More and more companies, asset owners and investment managers are pledging to achieve net zero in the decades ahead. Director of Sustainable Investing Wendy Cromwell and Climate Transition Risk Analyst Julie Delongchamp recently led an interactive discussion about the net-zero commitment, considerations for asset owners and tools to align portfolios with the energy transition.
In this replay, we explore how our partnership combines Woodwell’s leading-edge science and Wellington’s investment expertise to understand how the physical effects of climate change are impacting particular sectors, regions and securities. We believe this leads to better-informed investment insights and differentiated opportunities.
As the world consumes more electricity from renewable energy sources, the global power grid will need to be modernised. While renewables like wind and solar have attracted much of the attention from investors looking to play the energy transition, electric networks utilities may offer more upside today.
We explain our decision to join the Net Zero Asset Managers initiative as a founding member. We also provide an update on our ESG engagement and proxy voting activity in the quarter.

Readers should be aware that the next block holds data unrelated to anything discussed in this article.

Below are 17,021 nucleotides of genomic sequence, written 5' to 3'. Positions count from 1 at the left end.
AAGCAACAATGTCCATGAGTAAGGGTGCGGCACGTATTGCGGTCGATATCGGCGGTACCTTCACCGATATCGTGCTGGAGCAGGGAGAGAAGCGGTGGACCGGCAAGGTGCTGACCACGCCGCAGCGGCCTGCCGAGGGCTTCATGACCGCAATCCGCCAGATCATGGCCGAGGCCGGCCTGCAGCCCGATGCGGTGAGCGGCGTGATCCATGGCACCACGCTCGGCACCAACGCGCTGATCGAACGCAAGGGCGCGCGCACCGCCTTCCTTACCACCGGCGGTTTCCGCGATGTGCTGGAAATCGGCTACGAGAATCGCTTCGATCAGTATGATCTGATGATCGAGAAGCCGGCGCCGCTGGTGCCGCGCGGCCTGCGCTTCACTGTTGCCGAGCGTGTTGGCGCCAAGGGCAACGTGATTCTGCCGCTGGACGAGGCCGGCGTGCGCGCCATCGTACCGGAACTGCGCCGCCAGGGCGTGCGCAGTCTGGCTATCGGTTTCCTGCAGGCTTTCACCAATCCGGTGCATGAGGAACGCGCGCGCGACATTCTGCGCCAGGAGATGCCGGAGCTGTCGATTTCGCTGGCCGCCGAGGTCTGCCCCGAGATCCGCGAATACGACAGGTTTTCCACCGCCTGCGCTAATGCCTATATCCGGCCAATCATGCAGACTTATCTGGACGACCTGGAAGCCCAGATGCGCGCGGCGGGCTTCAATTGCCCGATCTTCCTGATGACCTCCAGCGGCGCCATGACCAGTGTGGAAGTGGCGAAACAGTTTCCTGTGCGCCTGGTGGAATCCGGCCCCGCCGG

In this three-minute video, we share the climate-exposure risk-analysis tool we have developed in partnership with Woodwell Climate Research Center. This software helps our investment teams track and assess physical climate risks facing capital-market assets around the world.
Our 2021 economic outlook describes the forces we believe will shape macro & market events, including significant geopolitical risks with strong 2021 growth likely.
Our director of sustainable investment discusses our partnership with Woodwell Climate Research Center and the tools we are developing to help investment teams and clients understand the economic impacts of climate change.
Green Deals aimed at delivering fiscal stimulus and addressing climate change are under discussion in the EU and US and could have far-reaching effects for companies in a number of sectors.
Misperceptions of the cumulative probability of climate-related events may be a big reason why markets have yet to appropriately reprice climate risks. We explain the math and share a new tool designed to help investors more accurately value securities exposed to climate change.
We believe that a fuller understanding of the implications of physical climate risks should better equip investment managers to anticipate corporate strategy and to effectively evaluate management decisions. In practice, this means combining climate data with fundamental research and engagement to build portfolios that should prove resilient and sustainable in the long run.